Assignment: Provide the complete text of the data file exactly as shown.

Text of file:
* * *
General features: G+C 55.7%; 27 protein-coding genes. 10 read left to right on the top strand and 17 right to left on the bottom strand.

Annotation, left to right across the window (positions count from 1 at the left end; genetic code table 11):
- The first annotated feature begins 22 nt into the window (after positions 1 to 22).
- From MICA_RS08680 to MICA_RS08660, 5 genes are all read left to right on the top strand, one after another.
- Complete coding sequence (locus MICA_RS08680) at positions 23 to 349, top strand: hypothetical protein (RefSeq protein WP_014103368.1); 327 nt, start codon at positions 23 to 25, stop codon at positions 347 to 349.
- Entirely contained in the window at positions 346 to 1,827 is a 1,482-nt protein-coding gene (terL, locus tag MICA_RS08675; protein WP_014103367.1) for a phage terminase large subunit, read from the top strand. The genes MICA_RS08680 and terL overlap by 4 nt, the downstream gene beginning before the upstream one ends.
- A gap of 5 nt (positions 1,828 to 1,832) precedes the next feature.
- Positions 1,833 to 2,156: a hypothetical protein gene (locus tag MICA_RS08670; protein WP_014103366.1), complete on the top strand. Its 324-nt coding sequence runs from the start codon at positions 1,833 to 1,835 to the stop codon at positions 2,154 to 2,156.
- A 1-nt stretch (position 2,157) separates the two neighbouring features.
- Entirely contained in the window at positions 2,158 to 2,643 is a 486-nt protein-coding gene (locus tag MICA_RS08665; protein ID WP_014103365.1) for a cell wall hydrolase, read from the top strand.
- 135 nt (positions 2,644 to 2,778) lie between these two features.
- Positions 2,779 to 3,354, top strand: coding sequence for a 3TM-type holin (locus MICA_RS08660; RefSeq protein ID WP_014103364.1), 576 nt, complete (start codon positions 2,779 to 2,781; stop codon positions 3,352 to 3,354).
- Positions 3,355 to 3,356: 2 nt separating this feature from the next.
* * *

General features: G+C 55.7%; 27 protein-coding genes. 10 read left to right on the top strand and 17 right to left on the bottom strand.

Annotation, left to right across the window (positions count from 1 at the left end; genetic code table 11):
- The first annotated feature begins 22 nt into the window (after positions 1 to 22).
- From MICA_RS08680 to MICA_RS08660, 5 genes are all read left to right on the top strand, one after another.
- Complete coding sequence (locus MICA_RS08680) at positions 23 to 349, top strand: hypothetical protein (RefSeq protein WP_014103368.1); 327 nt, start codon at positions 23 to 25, stop codon at positions 347 to 349.
- Entirely contained in the window at positions 346 to 1,827 is a 1,482-nt protein-coding gene (terL, locus tag MICA_RS08675; protein WP_014103367.1) for a phage terminase large subunit, read from the top strand. The genes MICA_RS08680 and terL overlap by 4 nt, the downstream gene beginning before the upstream one ends.
- A gap of 5 nt (positions 1,828 to 1,832) precedes the next feature.
- Positions 1,833 to 2,156: a hypothetical protein gene (locus tag MICA_RS08670; protein WP_014103366.1), complete on the top strand. Its 324-nt coding sequence runs from the start codon at positions 1,833 to 1,835 to the stop codon at positions 2,154 to 2,156.
- A 1-nt stretch (position 2,157) separates the two neighbouring features.
- Entirely contained in the window at positions 2,158 to 2,643 is a 486-nt protein-coding gene (locus tag MICA_RS08665; protein ID WP_014103365.1) for a cell wall hydrolase, read from the top strand.
- 135 nt (positions 2,644 to 2,778) lie between these two features.
- Positions 2,779 to 3,354, top strand: coding sequence for a 3TM-type holin (locus MICA_RS08660; RefSeq protein ID WP_014103364.1), 576 nt, complete (start codon positions 2,779 to 2,781; stop codon positions 3,352 to 3,354).
- Positions 3,355 to 3,356: 2 nt separating this feature from the next.